Mark's BMW R 75/5 Web site

My Experience Building and Using a Home Made Manometer

The manometer I built. Use water, not oil for the liquid.
I built the manometer shown at left. I used translucent plastic tubing from the hardware store. I used duct tape to hold it to a verticle piece of wood. I used a 2x10 block of wood for the base so that it would be stable - it is.

At first I attempted to use automatic transmission fluid for the liquid. I have some old Fordmatic transmission fluid that is bright red and I thought the viscosity would help damp the motion. It turned out to be very difficult to pour it into the tube and have it run down. I wound up washing it out and using water. Water is easy to get to flow into the tube, and a little food coloring makes it red enough to easily be seen (you can see the red fluid in the picture.)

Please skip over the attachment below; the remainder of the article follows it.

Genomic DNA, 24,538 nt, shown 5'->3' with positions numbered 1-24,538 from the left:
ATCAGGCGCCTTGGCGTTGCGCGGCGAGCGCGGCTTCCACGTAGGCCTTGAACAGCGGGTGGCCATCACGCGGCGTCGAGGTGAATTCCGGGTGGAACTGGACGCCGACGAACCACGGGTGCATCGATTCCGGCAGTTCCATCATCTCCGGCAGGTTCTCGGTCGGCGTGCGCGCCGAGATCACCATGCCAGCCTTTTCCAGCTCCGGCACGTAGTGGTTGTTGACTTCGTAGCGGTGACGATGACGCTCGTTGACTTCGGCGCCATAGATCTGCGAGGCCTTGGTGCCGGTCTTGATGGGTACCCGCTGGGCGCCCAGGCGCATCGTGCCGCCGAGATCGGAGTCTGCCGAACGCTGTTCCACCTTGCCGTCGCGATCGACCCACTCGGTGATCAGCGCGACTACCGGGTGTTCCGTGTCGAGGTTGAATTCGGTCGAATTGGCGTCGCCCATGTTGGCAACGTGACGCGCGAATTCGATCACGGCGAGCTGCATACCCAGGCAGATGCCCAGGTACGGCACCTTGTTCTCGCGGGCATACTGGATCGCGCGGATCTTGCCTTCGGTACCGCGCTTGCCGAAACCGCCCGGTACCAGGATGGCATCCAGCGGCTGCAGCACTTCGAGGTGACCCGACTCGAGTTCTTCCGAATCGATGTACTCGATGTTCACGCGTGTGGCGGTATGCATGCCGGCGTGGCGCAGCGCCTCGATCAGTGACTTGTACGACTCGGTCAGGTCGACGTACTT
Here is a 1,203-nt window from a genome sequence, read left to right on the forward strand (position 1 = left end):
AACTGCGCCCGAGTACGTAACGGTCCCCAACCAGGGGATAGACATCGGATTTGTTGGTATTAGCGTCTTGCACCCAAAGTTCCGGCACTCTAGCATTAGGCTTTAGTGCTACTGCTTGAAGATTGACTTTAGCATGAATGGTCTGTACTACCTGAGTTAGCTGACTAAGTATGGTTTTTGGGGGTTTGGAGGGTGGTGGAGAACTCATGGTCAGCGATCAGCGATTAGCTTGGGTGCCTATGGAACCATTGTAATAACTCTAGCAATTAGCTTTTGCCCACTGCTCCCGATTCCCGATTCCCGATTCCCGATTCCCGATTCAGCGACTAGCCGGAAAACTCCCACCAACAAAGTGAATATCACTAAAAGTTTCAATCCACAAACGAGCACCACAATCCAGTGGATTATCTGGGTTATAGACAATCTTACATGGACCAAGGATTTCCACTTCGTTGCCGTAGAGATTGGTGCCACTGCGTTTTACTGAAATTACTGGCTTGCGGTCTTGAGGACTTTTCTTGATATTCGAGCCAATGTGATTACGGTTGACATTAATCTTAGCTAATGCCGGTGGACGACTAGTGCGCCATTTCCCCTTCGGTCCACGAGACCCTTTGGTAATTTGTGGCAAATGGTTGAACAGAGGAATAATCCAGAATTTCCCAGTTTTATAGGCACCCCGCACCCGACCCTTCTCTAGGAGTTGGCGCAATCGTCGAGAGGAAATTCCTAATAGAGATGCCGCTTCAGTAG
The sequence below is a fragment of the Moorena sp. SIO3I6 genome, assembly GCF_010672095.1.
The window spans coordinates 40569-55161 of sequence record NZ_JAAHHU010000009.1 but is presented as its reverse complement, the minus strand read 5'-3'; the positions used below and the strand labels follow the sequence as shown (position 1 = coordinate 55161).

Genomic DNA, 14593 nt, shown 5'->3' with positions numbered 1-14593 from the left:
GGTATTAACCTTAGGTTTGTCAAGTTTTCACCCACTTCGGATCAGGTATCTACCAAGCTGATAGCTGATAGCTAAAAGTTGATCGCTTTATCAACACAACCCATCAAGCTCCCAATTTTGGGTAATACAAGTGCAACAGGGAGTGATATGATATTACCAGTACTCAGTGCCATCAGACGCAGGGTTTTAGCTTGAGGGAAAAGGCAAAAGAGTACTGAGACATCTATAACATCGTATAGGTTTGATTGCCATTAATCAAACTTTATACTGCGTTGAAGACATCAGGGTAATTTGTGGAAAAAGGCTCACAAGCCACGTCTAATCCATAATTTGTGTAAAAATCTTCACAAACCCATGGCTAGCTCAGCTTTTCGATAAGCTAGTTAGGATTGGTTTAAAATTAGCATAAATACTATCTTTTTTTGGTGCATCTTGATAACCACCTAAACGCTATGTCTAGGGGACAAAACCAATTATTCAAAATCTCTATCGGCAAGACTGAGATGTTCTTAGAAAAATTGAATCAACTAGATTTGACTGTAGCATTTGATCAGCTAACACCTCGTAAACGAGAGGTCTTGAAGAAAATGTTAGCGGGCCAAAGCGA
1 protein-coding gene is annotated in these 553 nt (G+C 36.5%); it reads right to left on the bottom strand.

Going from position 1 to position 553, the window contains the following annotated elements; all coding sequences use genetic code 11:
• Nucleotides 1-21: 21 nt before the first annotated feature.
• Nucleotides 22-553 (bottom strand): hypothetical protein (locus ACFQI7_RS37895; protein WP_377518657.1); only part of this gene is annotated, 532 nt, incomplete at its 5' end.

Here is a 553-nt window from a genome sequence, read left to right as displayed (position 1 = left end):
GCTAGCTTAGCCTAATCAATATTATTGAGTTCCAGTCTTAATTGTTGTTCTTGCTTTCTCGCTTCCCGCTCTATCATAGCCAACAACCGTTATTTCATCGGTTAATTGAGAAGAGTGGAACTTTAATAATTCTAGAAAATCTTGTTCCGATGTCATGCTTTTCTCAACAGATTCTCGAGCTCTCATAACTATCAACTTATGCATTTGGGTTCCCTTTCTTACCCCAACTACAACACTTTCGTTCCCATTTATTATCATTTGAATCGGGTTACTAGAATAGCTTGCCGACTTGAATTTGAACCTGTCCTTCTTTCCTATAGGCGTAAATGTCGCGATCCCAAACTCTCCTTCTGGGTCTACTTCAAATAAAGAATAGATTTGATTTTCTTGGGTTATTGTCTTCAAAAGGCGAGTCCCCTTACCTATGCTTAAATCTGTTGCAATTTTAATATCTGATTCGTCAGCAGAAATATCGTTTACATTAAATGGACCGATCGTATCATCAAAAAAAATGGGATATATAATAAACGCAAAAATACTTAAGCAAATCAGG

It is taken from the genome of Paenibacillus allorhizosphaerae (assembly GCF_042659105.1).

I attached rubber vacuum hoses to the plastic tubing because the rubber tubing is more flexible and easier to get where it needs to go to attach to the bike. It worked out well.

The final touch was to use a piece of 3/16" wooden dowel rod with a 1/16" hole drilled through it end to end to make a restricter. I placed this at the end of the 8' long vacuum hoses. During use on the BMW, the fluid moved slowly and smothly in the manometer, it did not vibrate or jump around with each stroke of the cylinder. The BMW carburetor has a small opening in the carburetor wall, which serves as a restrictor and that may account for the damping more than the restrictor I made out of dowel. We'll see when I put it on the V-Star.